How to Hang Fabrics


As an alternative to using fabric-backed wallcoverings, it is possible to decorate walls using ordinary fabrics bought off the roll from furnishing stores. The fabric should be firmly woven so that it does not distort on the wall, and should have a surface that will not attract dirt (glazed chintz would be a good selection, a heavily textured fabric a bad one); it should also be colour-fast, shrink-resistant and moth-proof.

Fabrics can be stuck straight to the wall surface using a thick ready-mixed paste. The paste should be spread evenly on the wall, and the fabric rolled gently into place. This method is best used for fabrics without a definite pattern pattern-matching is very difficult. Cut the fabric to length, allowing about 25mm at top and bottom for trimming, and roll it up inside out on a cardboard tube. Mark a series of plumbed lines on the wall at intervals about 25mm smaller than the width of the fabric, so the joins can be overlapped and trimmed after hanging. Apply the paste, slopping just short of the plumbed lines, and then unroll the fabric on to the wall. Press it into the angles at wall and ceiling, but leave trimming until the paste has dried in case there is any shrinkage. Hang the next length so that it overlaps the first by about 25mm, and leave until the adhesive has dried. Carry on like this, hanging corner pieces in two parts as for ordinary wallcoverings. When the adhesive has dried, use a sharp knife and a straightedge to cut through the material at floor and ceiling level, and also cut through both layers at the overlaps. Peel the waste strips away, apply a little paste beneath the seam and smooth the join carefully back into position.

Hang Fabrics

Fabric can also be stretched over a network of slim battens, a method that allows reasonable accurate pattern matching too. Use slim (25 x 12mm) softwood battens, and a staple gun both to fix the battens to the wall and to staple the fabric to the battens. Cut the first length of fabric and a batten to match the floor-to-ceiling height of the room. Staple the selvedge of the fabric to the batten with a staple every 50mm or so. Staple the batten to the wall against a plumbed line, draw the fabric across the wall and mark on it where the selvedge on the opposite side of the fabric comes. Staple another vertical batten to the wall at this point, again to a plumbed line, and staple the selvedge to it. Repeat the process for the second length, butting the batten tightly against the last batten of the previous length and positioning it so that the pattern coincides as closely as possible. Repeat the process across the whole wall surface; in the opposite corner the fabric will have to be stapled to the face of the corner batten, not to its side, to complete the run. Neaten the edges at ceiling and floor level by pinning lengths of beading to the tops and bottoms of the vertical battens. The seams between lengths will, of course, be more noticeable than with an ordinary wallcovering, but they could be covered with decorative braid or other trim.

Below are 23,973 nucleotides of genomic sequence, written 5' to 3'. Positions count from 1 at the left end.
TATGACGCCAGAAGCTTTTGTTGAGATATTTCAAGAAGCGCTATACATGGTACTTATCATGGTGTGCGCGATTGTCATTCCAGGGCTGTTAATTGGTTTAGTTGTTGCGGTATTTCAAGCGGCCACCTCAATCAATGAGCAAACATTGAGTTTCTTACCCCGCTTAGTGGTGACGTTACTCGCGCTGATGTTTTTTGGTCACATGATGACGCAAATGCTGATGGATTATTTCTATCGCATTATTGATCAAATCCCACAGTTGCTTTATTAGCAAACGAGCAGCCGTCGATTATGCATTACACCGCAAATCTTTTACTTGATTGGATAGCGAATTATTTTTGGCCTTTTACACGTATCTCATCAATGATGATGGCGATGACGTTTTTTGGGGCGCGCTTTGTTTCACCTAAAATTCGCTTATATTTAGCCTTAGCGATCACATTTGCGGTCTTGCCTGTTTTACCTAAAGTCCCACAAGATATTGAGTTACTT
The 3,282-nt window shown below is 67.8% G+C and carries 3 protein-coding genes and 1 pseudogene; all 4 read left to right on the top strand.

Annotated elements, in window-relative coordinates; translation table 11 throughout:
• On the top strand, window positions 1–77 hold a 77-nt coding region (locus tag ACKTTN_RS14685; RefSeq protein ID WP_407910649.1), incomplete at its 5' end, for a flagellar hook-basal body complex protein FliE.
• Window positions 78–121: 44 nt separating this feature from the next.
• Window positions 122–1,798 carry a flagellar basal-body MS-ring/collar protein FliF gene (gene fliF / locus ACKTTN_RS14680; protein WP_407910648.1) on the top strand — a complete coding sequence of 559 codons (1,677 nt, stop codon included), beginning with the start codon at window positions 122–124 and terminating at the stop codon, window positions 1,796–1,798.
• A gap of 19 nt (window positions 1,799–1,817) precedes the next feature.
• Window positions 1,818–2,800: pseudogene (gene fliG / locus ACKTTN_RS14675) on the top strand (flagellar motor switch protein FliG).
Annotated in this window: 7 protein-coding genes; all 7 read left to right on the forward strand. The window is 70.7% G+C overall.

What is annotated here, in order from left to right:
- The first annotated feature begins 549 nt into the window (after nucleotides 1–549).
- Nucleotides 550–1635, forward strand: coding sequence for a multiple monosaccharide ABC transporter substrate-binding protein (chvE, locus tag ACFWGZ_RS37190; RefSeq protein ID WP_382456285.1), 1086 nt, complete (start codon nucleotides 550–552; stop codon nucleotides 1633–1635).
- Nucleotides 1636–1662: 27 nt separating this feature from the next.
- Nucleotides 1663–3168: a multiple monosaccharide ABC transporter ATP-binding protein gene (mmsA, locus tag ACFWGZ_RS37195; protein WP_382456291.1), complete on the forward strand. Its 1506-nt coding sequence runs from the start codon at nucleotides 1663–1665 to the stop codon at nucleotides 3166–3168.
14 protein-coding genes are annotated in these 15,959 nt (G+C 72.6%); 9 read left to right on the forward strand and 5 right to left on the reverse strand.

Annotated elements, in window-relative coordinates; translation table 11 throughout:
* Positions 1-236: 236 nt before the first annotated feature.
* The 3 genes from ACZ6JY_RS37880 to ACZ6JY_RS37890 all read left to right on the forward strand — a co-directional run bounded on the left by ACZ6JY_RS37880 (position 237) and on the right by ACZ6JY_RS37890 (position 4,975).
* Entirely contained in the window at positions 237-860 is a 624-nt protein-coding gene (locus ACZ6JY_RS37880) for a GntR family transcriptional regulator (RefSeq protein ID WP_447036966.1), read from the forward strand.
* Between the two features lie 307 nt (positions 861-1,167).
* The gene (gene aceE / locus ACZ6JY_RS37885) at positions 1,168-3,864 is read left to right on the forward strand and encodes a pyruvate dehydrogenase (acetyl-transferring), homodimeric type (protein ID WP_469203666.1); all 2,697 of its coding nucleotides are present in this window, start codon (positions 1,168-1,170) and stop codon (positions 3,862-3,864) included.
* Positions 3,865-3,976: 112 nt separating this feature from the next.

A third way of fixing fabric to walls is to use specially made plastic fabric-mounting track. This should be pinned into place all round the perimeter of the wall to be covered; a self-adhesive strip on the track can then be exposed by pulling off the protective tape, and the fabric pressed into place. The system works best if the lengths of fabric are accurately seamed together first, rather like making up a curtain, into a piece big enough to cover the entire wall. When the fabric has been pressed on to the adhesive strip, the tension can be adjusted so that it hangs without creasing or distortion. The edges of the fabric are then locked into place-in a channel in the track, using a special tool sold with the track. The fabric can be easily pulled away from the track for cleaning. This track is available only from specialist shops.

Be Sociable, Share!

Related posts:

  1. How to Hang Fabrics Properly and Gracefully in Your Home
  2. How to Hang Pleated Fabric on Walls
  3. How to Hang Wallcoverings
  4. How to Cut Tiles of Equal Width all Around the Perimeter of the Ceiling
  5. How to Hang Wallpaper

Filed Under: Home & Maintenance

Tags:

About the Author: Alan Kennon lives a very happy life with two kids and a lovely wife. He likes to share his life time experiences with others about how they can improve their lifestyle and personality.

RSSComments (0)

Trackback URL

Comments are closed.